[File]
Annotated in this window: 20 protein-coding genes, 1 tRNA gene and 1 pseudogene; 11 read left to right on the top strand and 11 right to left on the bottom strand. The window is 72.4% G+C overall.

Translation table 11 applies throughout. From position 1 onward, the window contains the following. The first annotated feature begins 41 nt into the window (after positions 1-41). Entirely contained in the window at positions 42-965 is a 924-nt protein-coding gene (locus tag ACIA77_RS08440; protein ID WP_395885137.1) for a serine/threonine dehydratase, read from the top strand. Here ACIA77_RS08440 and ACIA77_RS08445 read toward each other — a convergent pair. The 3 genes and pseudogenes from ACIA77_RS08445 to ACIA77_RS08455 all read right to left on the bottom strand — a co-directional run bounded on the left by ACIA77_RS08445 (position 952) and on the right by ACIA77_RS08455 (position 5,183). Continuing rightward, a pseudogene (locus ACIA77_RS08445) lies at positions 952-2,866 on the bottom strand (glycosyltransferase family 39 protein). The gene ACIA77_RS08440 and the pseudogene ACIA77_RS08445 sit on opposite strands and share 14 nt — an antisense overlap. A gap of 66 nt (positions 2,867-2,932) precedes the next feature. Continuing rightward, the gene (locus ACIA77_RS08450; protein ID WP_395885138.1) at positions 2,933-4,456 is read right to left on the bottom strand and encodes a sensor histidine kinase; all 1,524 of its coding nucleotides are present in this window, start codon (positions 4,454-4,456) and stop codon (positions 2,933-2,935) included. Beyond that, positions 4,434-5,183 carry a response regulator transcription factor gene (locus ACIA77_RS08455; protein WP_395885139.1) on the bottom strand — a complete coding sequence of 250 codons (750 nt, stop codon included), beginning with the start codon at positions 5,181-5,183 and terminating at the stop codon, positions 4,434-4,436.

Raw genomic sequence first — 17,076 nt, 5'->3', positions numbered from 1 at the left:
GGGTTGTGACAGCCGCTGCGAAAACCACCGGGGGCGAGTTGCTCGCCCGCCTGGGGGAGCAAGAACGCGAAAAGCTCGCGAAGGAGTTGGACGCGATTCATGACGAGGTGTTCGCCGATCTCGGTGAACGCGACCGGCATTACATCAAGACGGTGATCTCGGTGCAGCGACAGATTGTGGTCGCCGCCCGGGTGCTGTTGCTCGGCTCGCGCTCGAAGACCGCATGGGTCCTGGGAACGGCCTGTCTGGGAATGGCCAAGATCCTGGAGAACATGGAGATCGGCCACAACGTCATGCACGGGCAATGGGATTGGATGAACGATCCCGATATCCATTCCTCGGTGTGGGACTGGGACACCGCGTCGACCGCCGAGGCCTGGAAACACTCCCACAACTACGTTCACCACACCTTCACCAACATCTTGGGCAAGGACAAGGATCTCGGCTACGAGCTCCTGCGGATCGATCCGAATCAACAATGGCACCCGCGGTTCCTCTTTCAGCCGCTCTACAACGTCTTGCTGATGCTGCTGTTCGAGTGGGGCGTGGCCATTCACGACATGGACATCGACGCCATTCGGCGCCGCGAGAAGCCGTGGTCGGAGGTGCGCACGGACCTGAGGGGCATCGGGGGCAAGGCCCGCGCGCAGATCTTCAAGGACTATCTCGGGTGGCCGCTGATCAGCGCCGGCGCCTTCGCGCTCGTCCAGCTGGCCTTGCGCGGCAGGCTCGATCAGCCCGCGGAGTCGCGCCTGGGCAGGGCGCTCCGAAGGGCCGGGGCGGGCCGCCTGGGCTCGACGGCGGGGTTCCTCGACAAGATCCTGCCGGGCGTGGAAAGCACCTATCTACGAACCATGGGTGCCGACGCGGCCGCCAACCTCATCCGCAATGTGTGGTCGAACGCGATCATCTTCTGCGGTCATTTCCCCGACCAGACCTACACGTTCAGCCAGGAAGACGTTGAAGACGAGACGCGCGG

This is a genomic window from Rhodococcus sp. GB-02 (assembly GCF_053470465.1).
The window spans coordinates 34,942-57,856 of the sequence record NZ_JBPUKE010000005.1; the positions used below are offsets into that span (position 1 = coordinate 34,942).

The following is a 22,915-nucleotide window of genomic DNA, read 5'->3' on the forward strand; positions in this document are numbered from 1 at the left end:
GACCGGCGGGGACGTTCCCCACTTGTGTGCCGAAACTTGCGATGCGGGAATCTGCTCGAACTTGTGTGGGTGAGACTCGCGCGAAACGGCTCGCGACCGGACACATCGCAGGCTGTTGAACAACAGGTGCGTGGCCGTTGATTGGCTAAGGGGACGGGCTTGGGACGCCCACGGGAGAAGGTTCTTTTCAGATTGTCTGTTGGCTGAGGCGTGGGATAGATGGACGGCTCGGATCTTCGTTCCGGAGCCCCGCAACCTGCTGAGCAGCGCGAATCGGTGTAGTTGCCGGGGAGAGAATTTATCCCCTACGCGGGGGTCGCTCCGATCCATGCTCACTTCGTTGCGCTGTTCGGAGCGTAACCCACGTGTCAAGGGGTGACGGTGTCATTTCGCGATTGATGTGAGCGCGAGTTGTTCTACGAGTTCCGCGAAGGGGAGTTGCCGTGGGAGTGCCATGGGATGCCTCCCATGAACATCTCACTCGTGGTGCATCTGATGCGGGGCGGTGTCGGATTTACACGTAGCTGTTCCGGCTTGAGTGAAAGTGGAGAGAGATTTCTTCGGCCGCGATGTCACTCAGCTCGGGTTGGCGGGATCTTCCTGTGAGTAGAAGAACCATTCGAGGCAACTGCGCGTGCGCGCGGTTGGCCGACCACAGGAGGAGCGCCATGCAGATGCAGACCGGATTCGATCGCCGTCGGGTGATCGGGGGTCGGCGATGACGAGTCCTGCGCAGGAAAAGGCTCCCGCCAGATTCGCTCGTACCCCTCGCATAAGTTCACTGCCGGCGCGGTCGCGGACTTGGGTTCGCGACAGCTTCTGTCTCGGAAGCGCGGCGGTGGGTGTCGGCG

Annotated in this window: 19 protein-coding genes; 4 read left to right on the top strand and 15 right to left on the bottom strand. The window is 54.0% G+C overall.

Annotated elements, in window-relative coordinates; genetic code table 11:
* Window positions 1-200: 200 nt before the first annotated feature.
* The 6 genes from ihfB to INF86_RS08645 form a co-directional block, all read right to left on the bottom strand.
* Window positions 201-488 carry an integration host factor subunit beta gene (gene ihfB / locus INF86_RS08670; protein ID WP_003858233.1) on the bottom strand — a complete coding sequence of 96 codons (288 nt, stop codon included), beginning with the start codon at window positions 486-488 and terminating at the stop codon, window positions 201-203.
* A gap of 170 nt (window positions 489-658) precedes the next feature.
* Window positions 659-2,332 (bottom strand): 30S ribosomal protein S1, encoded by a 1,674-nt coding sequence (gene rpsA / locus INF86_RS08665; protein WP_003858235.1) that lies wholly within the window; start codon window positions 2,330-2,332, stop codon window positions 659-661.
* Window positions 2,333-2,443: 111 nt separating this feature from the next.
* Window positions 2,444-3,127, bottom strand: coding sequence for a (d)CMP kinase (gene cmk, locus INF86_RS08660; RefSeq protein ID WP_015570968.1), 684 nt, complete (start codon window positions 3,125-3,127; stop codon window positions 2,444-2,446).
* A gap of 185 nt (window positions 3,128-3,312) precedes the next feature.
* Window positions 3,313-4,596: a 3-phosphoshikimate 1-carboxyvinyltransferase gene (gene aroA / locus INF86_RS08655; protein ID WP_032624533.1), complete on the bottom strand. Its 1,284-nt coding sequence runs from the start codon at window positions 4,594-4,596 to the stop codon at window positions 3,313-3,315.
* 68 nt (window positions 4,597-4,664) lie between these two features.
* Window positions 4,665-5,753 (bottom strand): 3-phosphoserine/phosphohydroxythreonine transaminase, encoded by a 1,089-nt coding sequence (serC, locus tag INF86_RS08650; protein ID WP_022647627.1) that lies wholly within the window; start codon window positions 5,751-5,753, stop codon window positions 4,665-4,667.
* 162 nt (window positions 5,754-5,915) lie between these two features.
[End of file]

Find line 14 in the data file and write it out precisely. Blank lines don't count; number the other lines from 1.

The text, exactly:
* A gap of 170 nt (window positions 489-658) precedes the next feature.